Friday, December 15, 2006

The Poetry of Cathy Song

In comments on a previous post, Glenn Ingersoll mentions the Asian-American poet Cathy Song, perhaps most well-known for winning the Yale Series of Younger Poets Award with Picture Bride (Yale University Press, 1983). At the time, no Asian-American poet had received such a prestigious honor, and the selection of her book by poet Richard Hugo represents a kind of landmark in Asian-American poetry. But I think that Song's place in Asian-American poetry, and contemporary American poetry, has remained at least somewhat puzzling, and in this post, I would like to discuss it.

In many respects, Song has had a remarkably successful career in poetry. She has continued to publish steadily since the publication of Picture Bride. She has come out with three books of poetry after Picture Bride -- Frameless Windows, Squares of Light (W.W. Norton, 1989), School Figures (The University of Pittsburgh Press, 1994), and The Land of Bliss (The University of Pittsburgh Press, 2001) -- with major publishers. (At the current rate, I would not be too surprised if her fifth book of poetry comes out within the next couple years or so.) She has received such accolades as the Poetry Society of America's Shelley Memorial Award, the Hawaii Award for Literature, and a National Endowment of the Arts Fellowship. She has played a key role in the success of Bamboo Ridge Press, which was founded "to publish literature by and about Hawaii's people."

But even as the publications and accolades have piled up, Song has received comparably less recognition in Asian-American poetry and contemporary poetry. I want to look historically here for a possible explanation. Cathy Song's Picture Bride (1983), Li-Young Lee's Rose (1986), and Garrett Hongo's River of Heaven (1982) were perhaps the three most prominent Asian-American books of poetry published in the 1980s. I think that there were many similarities between these three books. The poems in each of these volumes drew heavily on a narrative style, used concrete images, tended not to be surreal, discussed immigrant experiences in America, seemed at least somewhat concerned with identity politics, and sought to develop an "Asian-American" poetics by evoking the race/ethnicity of the poet/narrator/protagonist.

I think that most people would agree that, for better or worse, Asian-American poetry did not adhere to this relatively unified schemata but instead has fragmented into many different poetries among many different schools of poetry over the past couple decades. In other words, Song's vision of "Asian-American poetry," at least as expressed through her poetry, has not become the dominant one but one of many visions. In my opinion, Asian-American poetry, as it currently stands, is fairly kaliedoscopic.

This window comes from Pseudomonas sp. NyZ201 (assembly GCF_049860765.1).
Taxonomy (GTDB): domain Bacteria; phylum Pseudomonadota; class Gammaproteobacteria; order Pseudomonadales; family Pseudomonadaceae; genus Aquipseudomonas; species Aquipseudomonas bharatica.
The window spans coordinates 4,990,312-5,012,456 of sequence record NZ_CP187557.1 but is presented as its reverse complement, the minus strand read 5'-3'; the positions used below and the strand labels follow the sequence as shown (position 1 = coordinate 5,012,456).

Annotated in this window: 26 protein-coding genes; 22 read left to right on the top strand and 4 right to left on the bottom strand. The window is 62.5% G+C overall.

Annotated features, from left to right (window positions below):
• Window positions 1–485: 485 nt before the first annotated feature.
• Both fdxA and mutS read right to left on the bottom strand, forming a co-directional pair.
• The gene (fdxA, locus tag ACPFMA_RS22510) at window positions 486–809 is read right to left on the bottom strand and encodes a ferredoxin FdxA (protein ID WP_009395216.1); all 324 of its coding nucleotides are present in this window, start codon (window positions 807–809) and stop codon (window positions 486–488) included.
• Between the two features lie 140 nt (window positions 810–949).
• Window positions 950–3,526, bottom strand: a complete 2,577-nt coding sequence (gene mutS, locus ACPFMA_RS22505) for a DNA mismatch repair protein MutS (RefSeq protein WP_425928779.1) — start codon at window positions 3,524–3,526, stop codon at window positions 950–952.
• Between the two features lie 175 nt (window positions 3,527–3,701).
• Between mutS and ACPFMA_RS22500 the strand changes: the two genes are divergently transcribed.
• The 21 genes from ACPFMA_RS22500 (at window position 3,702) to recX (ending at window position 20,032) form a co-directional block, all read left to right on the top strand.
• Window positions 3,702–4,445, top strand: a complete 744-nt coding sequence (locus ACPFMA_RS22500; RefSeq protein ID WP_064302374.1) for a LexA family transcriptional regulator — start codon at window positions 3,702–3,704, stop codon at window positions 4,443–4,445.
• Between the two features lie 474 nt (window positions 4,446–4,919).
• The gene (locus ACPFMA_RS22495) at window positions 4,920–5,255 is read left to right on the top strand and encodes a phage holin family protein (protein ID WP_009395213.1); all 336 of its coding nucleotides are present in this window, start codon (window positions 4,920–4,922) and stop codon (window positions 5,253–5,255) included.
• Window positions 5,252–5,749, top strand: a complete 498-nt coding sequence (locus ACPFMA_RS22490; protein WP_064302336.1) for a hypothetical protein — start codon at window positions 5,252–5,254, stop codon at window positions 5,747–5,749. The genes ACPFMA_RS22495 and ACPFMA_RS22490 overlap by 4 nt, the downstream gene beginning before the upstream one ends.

However, I think that the general move away from narrative poetry does not completely explain Song's lack of popular and critical recognition. I now want to compare and contrast Cathy Song and Li-Young Lee. They are about the same age. They were both educated at universities in parts of the United States with relatively small Asian-American populations -- Lee attended the University of Pittsburgh, the University of Arizona, and the State University of New York at Brockport, while Song received her B.A. from Wellesley College and her M.A. in creative writing from Boston University. Their first books came out at about the same time. Most importantly, at least in my opinion, the best poems in Picture Bride (1983) are as powerful as the best poems in Rose (1986), with an exuberance, originality, and attention to detail that has not been surpassed in Asian-American narrative poetry since that epoch of belief and incredulity known as the 1980s.

So why has Li-Young Lee received more popular and critical attention than Song? I can think of at least three reasons. First, Lee has publicized his poetry more to Americans on the mainland. While Song returned to her native state of Hawaii after receiving her M.A. in creative writing and has remained there, Lee has toured many parts of the United States, teaching at different universities and taking part in various speaking engagements. Second, Song has never quite been able to "escape" the labels of "female," "Asian-American," and "Hawaiian" poet, which can often piegonhole a woman poet of color. I put "escape" in quotes there, because I think that Song has not attempted to avoid but actually, to her credit, embraced her diverse identitites -- for example, read her remarks in this Honolulu Star-Bulletin article, http://starbulletin.com/2001/02/05/features/story1.html.